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A Plan to Push Limits? Investigating the ecologically sustainable development dimensions of Melbourne's Central Region sustainable water strategy

Miller, Fiona; Bolitho, Annie; Jamieson, Natalie; Catmur, Charlotte; Hurlimann, Anna; Bowen, Kathryn

Description

Drawing upon theory from the field of urban political ecology, we analyse a major strategic water plan for Melbourne, Australia-the Sustainable water strategy for the Central Region, published in 2006. We assess the extent to which the strategy identified and addressed ecological sustainability in terms of: cultural frames; ecological context; social equity; and engagement processes. We identify that the strategy's framing of water was largely separate from its social and ecological context....[Show more]

dc.contributor.authorMiller, Fiona
dc.contributor.authorBolitho, Annie
dc.contributor.authorJamieson, Natalie
dc.contributor.authorCatmur, Charlotte
dc.contributor.authorHurlimann, Anna
dc.contributor.authorBowen, Kathryn
dc.date.accessioned2015-12-10T23:33:05Z
dc.identifier.issn0004-9182
dc.identifier.urihttp://hdl.handle.net/1885/69138
dc.description.abstractDrawing upon theory from the field of urban political ecology, we analyse a major strategic water plan for Melbourne, Australia-the Sustainable water strategy for the Central Region, published in 2006. We assess the extent to which the strategy identified and addressed ecological sustainability in terms of: cultural frames; ecological context; social equity; and engagement processes. We identify that the strategy's framing of water was largely separate from its social and ecological context. This framing resulted in the importance of issues such as environmental flows, social equity and cultural values being diminished, thus avoiding the inevitable confrontation with environmental limits needed to ensure long-term ecological sustainability. Our analysis shows that the discursive dominance of economics limited the response to persuasive scientific arguments for greater ecological consideration in the strategy. Our findings suggest that broadening engagement with the diverse ways in which water is valued is likely to contribute to more equitable and ecologically sustainable water futures.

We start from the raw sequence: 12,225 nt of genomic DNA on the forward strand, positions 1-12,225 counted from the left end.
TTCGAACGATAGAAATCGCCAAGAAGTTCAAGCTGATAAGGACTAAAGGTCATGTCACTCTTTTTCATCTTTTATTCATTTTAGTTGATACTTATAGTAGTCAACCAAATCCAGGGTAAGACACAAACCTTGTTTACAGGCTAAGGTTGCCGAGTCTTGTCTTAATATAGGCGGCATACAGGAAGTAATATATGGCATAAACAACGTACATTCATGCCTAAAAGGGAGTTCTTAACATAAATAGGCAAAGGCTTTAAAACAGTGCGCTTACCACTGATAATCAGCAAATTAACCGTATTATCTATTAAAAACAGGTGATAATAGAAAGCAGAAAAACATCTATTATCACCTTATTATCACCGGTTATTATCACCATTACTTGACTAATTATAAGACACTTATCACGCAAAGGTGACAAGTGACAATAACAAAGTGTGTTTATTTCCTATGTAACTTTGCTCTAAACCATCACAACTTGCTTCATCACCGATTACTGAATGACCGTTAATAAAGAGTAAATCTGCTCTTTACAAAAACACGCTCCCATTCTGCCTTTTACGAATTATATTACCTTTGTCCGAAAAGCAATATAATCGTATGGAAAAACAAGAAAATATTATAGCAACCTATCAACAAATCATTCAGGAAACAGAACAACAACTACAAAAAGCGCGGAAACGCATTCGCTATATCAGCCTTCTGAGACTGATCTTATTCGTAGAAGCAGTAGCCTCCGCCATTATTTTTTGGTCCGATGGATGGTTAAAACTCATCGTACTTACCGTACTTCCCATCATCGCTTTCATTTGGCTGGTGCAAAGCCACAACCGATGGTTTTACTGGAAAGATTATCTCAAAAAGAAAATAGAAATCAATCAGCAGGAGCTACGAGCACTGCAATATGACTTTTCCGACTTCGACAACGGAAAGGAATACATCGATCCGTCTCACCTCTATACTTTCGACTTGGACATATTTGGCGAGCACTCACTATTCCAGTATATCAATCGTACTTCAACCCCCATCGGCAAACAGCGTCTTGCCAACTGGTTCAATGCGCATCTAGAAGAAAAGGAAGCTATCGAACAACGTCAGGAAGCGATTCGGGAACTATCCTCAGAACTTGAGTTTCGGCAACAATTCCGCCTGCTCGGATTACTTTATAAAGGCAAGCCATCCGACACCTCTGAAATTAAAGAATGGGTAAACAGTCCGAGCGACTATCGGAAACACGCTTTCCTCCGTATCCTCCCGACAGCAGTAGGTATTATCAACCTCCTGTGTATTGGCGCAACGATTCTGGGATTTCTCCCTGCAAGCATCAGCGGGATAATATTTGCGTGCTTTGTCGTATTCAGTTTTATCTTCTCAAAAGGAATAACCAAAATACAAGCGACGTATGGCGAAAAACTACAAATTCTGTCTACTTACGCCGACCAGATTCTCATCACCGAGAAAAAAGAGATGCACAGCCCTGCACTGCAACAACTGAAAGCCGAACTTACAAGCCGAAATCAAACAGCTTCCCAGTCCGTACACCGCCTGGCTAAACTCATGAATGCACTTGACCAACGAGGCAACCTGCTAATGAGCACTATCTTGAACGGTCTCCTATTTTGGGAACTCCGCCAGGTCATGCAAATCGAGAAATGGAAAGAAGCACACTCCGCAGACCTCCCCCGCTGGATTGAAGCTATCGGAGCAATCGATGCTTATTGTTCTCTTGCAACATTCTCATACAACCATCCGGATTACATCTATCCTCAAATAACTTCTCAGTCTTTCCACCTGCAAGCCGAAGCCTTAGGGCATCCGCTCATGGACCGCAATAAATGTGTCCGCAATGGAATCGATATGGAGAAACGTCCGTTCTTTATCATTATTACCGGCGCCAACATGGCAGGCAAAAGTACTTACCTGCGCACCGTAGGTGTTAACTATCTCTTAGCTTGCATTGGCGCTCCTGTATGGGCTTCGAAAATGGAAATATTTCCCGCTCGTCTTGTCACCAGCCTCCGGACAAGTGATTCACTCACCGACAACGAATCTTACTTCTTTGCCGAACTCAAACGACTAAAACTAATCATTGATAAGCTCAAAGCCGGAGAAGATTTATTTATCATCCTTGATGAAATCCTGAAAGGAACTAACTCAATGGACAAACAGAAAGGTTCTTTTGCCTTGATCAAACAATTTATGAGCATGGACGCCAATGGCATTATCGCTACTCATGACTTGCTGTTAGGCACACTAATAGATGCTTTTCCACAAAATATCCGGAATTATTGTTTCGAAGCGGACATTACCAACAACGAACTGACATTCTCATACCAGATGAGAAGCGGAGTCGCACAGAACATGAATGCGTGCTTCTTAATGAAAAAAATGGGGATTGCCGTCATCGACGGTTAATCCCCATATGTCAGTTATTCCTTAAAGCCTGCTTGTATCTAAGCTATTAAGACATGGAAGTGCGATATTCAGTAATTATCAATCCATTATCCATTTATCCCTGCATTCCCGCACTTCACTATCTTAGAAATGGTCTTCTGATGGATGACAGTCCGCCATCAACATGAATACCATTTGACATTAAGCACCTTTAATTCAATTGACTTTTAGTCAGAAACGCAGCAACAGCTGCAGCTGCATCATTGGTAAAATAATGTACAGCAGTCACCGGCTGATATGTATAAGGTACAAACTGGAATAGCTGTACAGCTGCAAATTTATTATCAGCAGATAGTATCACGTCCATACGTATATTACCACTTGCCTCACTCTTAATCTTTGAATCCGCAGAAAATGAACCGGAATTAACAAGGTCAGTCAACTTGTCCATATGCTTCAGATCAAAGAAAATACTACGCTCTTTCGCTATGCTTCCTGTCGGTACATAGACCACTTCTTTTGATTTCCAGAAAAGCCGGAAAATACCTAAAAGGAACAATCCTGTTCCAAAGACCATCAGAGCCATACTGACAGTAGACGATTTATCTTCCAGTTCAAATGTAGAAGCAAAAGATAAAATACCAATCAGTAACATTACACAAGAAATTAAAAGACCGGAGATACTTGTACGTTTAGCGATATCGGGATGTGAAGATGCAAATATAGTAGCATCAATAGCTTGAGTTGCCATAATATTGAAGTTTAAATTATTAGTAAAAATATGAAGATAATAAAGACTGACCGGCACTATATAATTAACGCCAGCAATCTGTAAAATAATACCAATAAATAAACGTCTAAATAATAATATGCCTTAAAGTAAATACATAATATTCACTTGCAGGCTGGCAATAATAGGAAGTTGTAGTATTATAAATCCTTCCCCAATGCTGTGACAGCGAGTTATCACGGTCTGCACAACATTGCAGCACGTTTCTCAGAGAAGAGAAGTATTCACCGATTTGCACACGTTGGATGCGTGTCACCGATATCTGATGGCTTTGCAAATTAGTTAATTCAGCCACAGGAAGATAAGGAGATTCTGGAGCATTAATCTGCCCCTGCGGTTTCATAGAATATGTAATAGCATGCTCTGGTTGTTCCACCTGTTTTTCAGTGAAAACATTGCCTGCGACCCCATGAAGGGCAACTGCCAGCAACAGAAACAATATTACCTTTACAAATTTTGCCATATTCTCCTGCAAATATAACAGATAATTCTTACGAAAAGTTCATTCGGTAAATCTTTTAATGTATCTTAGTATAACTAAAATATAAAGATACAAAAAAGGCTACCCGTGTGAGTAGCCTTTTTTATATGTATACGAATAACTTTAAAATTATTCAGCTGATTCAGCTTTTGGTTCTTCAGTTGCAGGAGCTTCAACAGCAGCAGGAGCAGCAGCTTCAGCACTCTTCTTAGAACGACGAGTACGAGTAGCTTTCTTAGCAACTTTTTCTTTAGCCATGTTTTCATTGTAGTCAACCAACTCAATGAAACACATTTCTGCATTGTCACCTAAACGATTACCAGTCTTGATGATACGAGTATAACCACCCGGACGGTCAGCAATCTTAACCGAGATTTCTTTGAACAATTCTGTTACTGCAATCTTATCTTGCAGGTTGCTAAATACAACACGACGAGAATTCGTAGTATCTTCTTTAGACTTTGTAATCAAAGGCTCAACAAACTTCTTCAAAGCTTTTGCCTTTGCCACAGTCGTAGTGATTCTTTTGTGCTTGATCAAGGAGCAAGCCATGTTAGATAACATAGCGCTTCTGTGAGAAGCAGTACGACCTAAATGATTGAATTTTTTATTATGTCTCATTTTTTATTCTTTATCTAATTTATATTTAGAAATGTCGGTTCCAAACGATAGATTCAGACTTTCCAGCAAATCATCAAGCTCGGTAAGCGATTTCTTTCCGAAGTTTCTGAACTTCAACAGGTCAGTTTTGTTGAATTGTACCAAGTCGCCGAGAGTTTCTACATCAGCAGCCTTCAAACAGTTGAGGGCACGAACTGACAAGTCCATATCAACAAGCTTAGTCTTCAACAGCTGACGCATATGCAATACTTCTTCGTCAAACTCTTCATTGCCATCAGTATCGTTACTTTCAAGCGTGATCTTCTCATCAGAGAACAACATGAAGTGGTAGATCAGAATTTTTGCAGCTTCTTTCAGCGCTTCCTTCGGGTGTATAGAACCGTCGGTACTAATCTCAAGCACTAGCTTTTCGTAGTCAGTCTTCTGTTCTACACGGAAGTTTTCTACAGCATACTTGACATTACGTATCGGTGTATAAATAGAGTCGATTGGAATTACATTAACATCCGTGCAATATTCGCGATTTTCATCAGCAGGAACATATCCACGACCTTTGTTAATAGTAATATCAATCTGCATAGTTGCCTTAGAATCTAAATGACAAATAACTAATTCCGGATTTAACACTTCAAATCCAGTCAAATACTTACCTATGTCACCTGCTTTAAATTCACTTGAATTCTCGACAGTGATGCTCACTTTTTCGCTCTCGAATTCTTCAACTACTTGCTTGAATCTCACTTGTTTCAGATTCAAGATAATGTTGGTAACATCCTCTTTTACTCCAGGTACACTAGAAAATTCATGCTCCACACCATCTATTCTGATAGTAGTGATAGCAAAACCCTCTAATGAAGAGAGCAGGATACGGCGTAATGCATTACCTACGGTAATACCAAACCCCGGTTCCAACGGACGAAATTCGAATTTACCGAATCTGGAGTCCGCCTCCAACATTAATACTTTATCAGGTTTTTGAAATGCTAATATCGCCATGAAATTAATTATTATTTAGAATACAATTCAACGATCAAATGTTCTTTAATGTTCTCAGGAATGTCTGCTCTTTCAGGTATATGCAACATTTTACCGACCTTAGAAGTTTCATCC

dc.publisherCarfax Publishing, Taylor & Francis Group
dc.sourceAustralian Geographer
dc.titleA Plan to Push Limits? Investigating the ecologically sustainable development dimensions of Melbourne's Central Region sustainable water strategy
dc.typeJournal article
local.description.notesImported from ARIES
local.identifier.citationvolume45
dc.date.issued2014
local.identifier.absfor111700 - PUBLIC HEALTH AND HEALTH SERVICES
local.identifier.ariespublicationU3488905xPUB1931
local.type.statusPublished Version
local.contributor.affiliationMiller, Fiona, Macquarie University
local.contributor.affiliationBolitho, Annie, University of Melbourne
local.contributor.affiliationJamieson, Natalie, University of Technology Sydney
local.contributor.affiliationCatmur, Charlotte, Office of Environmental Programs, University of Melbourne
local.contributor.affiliationHurlimann, Anna, University of Melbourne
local.contributor.affiliationBowen, Kathryn, College of Medicine, Biology and Environment, ANU
local.description.embargo2037-12-31
local.bibliographicCitation.issue1
local.bibliographicCitation.startpage19
local.bibliographicCitation.lastpage35
local.identifier.doi10.1080/00049182.2014.869294
dc.date.updated2015-12-10T11:24:55Z
local.identifier.scopusID2-s2.0-84894047204
local.identifier.thomsonID000331360300002
CollectionsANU Research Publications

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